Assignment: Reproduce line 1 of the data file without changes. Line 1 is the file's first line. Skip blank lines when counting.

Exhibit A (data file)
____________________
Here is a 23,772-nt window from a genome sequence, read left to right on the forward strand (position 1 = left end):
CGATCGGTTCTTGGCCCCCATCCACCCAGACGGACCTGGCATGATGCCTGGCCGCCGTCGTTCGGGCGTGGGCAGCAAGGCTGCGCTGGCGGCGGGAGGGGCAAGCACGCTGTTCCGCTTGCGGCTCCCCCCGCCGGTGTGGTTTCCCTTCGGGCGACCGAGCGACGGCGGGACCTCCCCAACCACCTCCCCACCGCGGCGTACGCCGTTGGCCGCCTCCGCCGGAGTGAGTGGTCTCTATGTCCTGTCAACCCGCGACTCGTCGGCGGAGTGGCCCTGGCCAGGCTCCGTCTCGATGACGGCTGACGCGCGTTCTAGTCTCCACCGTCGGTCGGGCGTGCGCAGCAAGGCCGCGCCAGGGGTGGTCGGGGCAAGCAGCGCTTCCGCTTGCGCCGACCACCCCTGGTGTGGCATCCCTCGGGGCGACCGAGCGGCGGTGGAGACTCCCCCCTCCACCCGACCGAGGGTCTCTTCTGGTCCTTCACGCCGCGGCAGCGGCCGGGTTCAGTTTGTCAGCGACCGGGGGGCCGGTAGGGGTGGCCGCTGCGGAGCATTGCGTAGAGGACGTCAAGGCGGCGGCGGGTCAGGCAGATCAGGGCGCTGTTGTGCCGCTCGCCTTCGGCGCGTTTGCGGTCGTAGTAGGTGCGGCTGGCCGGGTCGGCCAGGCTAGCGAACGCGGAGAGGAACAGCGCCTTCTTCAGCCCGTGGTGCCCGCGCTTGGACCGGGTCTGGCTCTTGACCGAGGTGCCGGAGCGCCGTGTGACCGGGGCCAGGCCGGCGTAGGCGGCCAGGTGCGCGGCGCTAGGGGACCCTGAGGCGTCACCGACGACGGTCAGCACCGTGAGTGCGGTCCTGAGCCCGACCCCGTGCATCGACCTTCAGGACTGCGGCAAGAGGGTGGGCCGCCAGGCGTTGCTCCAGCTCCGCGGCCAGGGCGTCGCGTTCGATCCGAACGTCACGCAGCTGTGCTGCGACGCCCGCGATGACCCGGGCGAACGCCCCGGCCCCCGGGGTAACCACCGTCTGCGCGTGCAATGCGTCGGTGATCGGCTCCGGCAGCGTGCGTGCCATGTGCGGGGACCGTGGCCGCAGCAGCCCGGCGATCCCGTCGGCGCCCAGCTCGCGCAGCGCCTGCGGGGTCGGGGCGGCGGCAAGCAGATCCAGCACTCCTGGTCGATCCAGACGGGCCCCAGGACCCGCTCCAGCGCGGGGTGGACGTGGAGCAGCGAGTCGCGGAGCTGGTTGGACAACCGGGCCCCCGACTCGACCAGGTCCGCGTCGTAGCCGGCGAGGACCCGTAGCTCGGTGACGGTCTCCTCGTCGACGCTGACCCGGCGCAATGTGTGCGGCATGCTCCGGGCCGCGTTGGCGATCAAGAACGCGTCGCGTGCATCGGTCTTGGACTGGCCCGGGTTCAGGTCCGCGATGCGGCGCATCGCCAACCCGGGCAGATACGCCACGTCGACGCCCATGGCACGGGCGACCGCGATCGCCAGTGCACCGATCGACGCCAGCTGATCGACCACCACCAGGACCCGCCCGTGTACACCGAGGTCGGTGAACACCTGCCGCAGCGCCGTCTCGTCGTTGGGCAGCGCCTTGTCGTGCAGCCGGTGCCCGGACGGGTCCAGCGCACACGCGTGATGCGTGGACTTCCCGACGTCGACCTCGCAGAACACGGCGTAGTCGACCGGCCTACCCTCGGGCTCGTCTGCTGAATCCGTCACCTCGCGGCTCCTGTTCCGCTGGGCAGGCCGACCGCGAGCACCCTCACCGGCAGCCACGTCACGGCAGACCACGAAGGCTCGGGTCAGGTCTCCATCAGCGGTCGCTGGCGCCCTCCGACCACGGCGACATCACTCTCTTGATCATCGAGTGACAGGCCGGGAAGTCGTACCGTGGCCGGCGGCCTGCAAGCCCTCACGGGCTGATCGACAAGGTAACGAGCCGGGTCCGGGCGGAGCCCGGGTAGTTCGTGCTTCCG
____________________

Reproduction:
Here is a 23,772-nt window from a genome sequence, read left to right on the forward strand (position 1 = left end):